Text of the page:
Play Like A Champion Today: The story behind the iconic sign

NOW: Play Like A Champion Today: The story behind the iconic sign

SOUTH BEND, Ind. - By definition, time, is a measured period during which action process or condition exists.

200 years from now, how will your time be remembered?

Will it be by single acts of kindness or maybe by the journey, the process of getting from point ‘a’ to point ‘b’.

Is it the state of mind the feeling to which you shed onto others?

200 years from now how will you be remembered for today?

Today is special day for Laurie Wenger.

A day rooted in action and process.

And hampered only by condition.

“I was the only one who did it. All by hand. I took commercial art in high school,” said Wenger.

30 years ago Wenger worked at the University of Notre Dame as a graphic artist and sign painter.

Hundreds of signs and footballs all by brush stroke.

When one day in 1986, newly hired Head Football Coach Lou Holtz sent her another project.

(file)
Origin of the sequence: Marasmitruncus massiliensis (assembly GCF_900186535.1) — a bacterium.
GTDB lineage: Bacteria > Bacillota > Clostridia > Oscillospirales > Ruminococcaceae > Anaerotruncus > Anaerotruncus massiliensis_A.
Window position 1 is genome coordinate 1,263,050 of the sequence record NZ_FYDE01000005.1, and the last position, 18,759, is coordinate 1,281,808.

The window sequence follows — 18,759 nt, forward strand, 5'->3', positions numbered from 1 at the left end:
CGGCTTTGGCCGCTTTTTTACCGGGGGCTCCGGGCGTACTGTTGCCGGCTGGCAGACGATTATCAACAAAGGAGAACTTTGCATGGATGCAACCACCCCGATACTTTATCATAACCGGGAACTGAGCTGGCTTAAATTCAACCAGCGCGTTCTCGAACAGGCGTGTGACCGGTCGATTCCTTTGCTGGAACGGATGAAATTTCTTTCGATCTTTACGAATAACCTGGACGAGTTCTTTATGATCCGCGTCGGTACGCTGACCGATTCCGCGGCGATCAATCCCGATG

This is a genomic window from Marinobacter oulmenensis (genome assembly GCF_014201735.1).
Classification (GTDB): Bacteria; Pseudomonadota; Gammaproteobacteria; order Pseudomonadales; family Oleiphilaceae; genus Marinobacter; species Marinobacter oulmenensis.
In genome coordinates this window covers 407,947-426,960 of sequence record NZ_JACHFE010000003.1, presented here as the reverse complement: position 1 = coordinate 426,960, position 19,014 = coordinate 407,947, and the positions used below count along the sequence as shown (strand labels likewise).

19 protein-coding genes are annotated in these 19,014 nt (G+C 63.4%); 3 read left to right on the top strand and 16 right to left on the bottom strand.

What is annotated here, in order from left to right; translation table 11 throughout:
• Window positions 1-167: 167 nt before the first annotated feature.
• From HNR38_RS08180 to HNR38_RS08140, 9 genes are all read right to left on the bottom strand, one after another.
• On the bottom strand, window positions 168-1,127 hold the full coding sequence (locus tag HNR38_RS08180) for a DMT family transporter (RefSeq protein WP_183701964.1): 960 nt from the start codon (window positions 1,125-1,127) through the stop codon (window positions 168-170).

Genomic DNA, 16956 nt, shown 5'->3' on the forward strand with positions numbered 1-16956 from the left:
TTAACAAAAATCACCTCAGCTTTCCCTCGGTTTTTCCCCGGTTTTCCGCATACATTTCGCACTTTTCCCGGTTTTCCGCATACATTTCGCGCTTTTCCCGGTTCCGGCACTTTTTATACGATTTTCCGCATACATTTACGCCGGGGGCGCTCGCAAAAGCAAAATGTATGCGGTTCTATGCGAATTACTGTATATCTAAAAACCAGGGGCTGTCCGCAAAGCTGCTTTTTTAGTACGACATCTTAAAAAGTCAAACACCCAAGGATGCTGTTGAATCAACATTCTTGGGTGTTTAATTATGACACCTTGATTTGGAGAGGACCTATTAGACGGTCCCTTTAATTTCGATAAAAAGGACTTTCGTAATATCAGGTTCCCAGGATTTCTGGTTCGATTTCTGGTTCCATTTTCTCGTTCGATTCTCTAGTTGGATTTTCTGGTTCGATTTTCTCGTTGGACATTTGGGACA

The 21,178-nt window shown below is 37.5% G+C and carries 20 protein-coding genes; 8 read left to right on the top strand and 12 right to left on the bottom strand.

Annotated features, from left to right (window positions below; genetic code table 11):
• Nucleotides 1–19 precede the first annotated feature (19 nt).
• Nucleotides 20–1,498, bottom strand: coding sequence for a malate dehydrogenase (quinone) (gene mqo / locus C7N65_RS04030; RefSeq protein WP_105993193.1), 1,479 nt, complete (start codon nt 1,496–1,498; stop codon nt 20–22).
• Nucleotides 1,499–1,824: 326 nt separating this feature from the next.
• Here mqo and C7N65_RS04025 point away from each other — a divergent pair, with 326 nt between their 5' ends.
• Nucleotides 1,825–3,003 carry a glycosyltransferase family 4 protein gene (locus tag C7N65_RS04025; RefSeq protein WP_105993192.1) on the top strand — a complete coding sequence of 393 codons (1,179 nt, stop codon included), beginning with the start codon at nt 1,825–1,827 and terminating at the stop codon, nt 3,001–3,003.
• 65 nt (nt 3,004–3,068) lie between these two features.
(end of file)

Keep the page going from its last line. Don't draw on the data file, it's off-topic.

“It was just another sign. I had other things on my desk they wanted me to do. Somebody from football came in and gave me a scrap of paper and it said play like a champion today. And it said coach want this in blue and gold. I used the colors available to me at the time and the rest is history,” said Wenger.

And with permission from the University, Laurie could sell the sign.

“A lot of people wanted it. I was floored,” said Wenger.

It was then that the Play Like A Champion Today brand would begin with her husband Ron and brother-in-law, Don Padgett.

But in a moment, everything would change.

“When your wife is diagnosed with MS, they is sickness and health I take it seriously. Its not easy but her smile that keeps you going. So proud of her everyday. Its rough though,” said Ron.

The disease stripping her of even the simplest of passions.

Since her diagnosis in 199, Laurie has lost much of her mobility.

But today after a decade, this painter is re-united with her past.

Waking up the echoes in her mind that can’t be forgotten.

And it’s in brush strokes that her time is told.

“Her sign is going to be there in 200 years. Her legacy is going to live on in that sign. Her artwork is going to be there. Its neat. That’s a good legacy for her to have,” said Ron.     

200 years from now how will your time be remembered?

Will it be action?

Will it be the process?

Or will it be condition?

How will you be remembered for today?

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